x = flax.linen.Dropout(rate=0.3, deterministic=not train)(x)
    x = flax.linen.relu(x)
    x = flax.linen.Dense(features=10)(x)
    #x = flax.linen.log_softmax(x)
    return x

  # JAX differentiation requires a function f(params, other_state, data, labels) -> loss (as a single number)
  # jax.grad will differentiate it against the fist argument.
  # The user must split trainable and non-trainable variables into "params" and "other_state"
  # Must pass a different RNG Key each time for dropout mask to be different
  def loss(self, params, other_state, rng, data, labels, train):
    logits, batch_stats = self.apply({'params': params, **other_state},
                                     data,
                                     mutable=['batch_stats'],
                                     rngs={'dropout': rng},
                                     train=train)
    # loss averaged across batch dimension
    loss = optax.softmax_cross_entropy(logits, labels).mean()
    return loss, batch_stats

  def predict(self, state, data):
    logits = self.apply(state, data, train=False) # predict and accuracy disable dropout and use accumulated batch norm stats (train=False)
    probabilities = flax.linen.log_softmax(logits)
    return probabilities

  def accuracy(self, state, data, labels):
    probabilities = self.predict(state, data)
    predictions = jnp.argmax(probabilities, axis=-1)
    dense_labels = jnp.argmax(labels, axis=-1)
    accuracy = jnp.equal(predictions, dense_labels).mean()
    return accuracy

Write the train_step

# Training step
@partial(jax.jit, static_argnums=[0]) # this forces jax.jit to recompile for every new model
def train_step(model, state, optimizer_state, rng, data, labels):

  other_state, params = state.pop('params') # differentiate only against 'params' which represents trainable variables
  (loss, batch_stats), grads = jax.value_and_grad(model.loss, has_aux=True)(params, other_state, rng, data, labels, train=True)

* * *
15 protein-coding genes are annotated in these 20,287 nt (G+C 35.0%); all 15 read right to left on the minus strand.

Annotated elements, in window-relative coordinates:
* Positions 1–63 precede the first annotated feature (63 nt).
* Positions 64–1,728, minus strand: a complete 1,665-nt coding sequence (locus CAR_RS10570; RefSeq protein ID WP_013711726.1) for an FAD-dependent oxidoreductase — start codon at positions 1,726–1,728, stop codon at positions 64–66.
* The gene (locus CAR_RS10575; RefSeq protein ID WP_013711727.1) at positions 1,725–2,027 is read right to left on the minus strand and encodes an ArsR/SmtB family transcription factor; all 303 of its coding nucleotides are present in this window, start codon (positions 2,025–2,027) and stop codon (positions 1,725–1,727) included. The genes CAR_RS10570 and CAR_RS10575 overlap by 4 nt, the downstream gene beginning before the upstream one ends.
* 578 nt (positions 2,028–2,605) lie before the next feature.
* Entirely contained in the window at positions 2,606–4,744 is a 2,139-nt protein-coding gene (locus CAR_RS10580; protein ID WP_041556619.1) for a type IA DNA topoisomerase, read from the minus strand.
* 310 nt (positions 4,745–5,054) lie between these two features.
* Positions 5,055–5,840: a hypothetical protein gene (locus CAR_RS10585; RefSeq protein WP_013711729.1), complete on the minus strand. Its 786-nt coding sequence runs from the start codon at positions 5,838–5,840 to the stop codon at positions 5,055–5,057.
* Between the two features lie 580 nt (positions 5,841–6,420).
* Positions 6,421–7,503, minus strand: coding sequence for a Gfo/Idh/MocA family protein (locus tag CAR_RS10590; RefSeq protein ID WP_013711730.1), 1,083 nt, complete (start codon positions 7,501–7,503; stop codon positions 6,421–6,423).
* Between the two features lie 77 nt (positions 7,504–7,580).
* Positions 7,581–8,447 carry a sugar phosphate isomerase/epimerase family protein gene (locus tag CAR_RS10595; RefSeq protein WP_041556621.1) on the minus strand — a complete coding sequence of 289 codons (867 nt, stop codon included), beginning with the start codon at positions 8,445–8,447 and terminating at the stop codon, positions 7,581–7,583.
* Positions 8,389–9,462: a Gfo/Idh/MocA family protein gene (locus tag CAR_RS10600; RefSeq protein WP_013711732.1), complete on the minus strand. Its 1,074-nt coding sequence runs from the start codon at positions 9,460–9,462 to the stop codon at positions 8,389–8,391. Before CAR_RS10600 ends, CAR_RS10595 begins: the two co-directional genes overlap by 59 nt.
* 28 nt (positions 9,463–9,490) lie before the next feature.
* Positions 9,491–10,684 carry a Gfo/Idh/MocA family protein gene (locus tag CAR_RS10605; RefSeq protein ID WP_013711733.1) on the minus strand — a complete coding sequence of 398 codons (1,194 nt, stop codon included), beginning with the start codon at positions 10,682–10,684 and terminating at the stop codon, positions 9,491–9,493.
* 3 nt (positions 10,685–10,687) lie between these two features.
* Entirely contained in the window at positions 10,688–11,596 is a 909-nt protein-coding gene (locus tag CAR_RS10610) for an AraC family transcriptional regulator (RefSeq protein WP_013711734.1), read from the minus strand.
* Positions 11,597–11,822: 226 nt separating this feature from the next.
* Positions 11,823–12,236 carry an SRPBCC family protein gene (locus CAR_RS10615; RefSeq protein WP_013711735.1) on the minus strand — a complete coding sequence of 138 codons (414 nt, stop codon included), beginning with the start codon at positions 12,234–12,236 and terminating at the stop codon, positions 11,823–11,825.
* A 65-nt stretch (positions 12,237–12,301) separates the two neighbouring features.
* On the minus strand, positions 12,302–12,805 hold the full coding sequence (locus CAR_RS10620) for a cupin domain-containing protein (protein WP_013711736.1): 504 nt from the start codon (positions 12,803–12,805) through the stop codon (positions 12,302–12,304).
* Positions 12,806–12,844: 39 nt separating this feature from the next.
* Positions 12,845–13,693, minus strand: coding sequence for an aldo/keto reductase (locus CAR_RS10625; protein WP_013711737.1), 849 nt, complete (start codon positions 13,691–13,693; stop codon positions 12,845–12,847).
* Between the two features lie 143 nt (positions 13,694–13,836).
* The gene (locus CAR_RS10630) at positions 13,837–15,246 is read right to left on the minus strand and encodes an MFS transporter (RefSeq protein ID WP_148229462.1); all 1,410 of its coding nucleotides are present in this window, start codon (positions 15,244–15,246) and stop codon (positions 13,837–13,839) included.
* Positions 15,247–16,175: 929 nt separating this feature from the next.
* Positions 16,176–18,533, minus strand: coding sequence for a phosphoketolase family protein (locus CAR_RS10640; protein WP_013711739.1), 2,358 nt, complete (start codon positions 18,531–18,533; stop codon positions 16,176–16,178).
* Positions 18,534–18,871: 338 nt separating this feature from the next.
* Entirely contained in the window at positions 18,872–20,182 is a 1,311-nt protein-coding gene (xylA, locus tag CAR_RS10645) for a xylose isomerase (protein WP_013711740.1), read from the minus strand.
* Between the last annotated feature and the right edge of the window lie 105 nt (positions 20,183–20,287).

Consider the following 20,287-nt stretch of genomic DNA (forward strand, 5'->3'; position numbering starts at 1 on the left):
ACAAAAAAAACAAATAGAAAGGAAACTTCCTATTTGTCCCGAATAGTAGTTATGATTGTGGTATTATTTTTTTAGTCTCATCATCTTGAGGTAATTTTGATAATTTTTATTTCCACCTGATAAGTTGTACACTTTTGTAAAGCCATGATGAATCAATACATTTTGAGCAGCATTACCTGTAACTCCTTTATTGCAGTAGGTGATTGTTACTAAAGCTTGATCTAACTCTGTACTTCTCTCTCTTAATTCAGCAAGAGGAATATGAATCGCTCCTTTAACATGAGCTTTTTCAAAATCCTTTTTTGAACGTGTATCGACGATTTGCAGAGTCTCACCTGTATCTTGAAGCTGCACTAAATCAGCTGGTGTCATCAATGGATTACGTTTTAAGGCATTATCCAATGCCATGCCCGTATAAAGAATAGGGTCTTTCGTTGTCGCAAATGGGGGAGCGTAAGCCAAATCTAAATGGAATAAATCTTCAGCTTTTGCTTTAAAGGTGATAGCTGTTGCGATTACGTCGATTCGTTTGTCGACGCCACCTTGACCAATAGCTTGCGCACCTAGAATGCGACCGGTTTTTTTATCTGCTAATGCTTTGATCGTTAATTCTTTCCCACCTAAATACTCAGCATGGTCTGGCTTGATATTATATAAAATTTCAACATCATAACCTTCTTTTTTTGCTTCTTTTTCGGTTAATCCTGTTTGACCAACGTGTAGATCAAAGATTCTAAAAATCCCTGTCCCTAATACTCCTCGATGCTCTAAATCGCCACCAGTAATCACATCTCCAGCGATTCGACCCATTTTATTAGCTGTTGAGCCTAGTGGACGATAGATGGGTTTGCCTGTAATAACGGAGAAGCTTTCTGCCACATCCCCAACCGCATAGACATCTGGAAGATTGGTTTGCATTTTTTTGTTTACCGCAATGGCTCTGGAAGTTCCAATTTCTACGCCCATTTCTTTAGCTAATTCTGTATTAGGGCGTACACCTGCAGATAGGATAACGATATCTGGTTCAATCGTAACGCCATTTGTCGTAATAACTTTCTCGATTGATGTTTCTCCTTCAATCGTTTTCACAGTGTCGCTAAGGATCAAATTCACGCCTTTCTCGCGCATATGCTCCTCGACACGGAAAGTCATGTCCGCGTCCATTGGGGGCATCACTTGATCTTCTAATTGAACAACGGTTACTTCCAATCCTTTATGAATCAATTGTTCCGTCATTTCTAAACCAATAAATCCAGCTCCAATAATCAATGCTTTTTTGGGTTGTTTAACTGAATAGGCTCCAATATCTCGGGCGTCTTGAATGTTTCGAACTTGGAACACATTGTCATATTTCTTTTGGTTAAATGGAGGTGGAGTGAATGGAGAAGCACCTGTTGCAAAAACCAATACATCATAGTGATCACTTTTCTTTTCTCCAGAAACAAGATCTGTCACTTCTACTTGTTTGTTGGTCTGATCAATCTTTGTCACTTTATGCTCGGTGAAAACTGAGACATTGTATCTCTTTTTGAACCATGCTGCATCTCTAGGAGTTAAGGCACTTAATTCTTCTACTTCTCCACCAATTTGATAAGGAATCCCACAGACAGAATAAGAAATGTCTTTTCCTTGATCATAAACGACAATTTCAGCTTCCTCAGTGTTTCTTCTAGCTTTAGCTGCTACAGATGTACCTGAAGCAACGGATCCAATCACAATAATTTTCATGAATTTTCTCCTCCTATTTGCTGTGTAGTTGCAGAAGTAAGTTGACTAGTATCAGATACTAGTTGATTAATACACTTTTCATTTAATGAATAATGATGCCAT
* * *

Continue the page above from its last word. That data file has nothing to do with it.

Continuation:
updates, optimizer_state = optimizer.update(grads, optimizer_state)
  params = optax.apply_updates(params, updates)
  new_state = state.copy(add_or_replace={**batch_stats, 'params': params})

  rng, _ = jax.random.split(rng)

  return new_state, optimizer_state, rng, loss

Write the training loop

def train(model, state, optimizer_state, train_data, epochs, losses, avg_losses, eval_losses, eval_accuracies):
  p = Progress(STEPS_PER_EPOCH)
  rng = jax.random.PRNGKey(0)
  for epoch in range(epochs):

    # this is where the learning rate schedule state is stored in the optimizer state
    optimizer_step = optimizer_state[1].count

    # run an epoch of training
    for step, (data, labels) in enumerate(train_data):
      p.step(reset=(step==0))
      state, optimizer_state, rng, loss = train_step(model, state, optimizer_state, rng, data.numpy(), labels.numpy())
      losses.append(loss)
    avg_loss = np.mean(losses[-step:])
    avg_losses.append(avg_loss)

    # run one epoch of evals (10,000 test images in a single batch)
    other_state, params = state.pop('params')
    # Gotcha: must discard modified batch_stats here
    eval_loss, _ = model.loss(params, other_state, rng, all_test_data.numpy(), all_test_labels.numpy(), train=False)
    eval_losses.append(eval_loss)
    eval_accuracy = model.accuracy(state, all_test_data.numpy(), all_test_labels.numpy())
    eval_accuracies.append(eval_accuracy)

    print("\nEpoch", epoch, "train loss:", avg_loss, "eval loss:", eval_loss, "eval accuracy", eval_accuracy, "lr:", jlr_decay(optimizer_step))

  return state, optimizer_state

Create the model, and optimizer (with Optax)

# Model
model = ConvModel()
state = model.init({'params':jax.random.PRNGKey(0), 'dropout':jax.random.PRNGKey(0)}, one_batch, train=True) # Flax allows a separate RNG for "dropout"

# Optimizer
optimizer = optax.adam(learning_rate=jlr_decay) # Gotcha: it does not seem to be possible to pass just a callable as LR, must be an Optax Schedule
optimizer_state = optimizer.init(state['params'])

losses=[]
avg_losses=[]
eval_losses=[]
eval_accuracies=[]

Train the model

new_state, new_optimizer_state = train(model, state, optimizer_state, train_data, JAX_EPOCHS+TF_EPOCHS, losses, avg_losses, eval_losses, eval_accuracies)
display_train_curves(losses, avg_losses, eval_losses, eval_accuracies, len(eval_losses), STEPS_PER_EPOCH, ignore_first_n=1*STEPS_PER_EPOCH)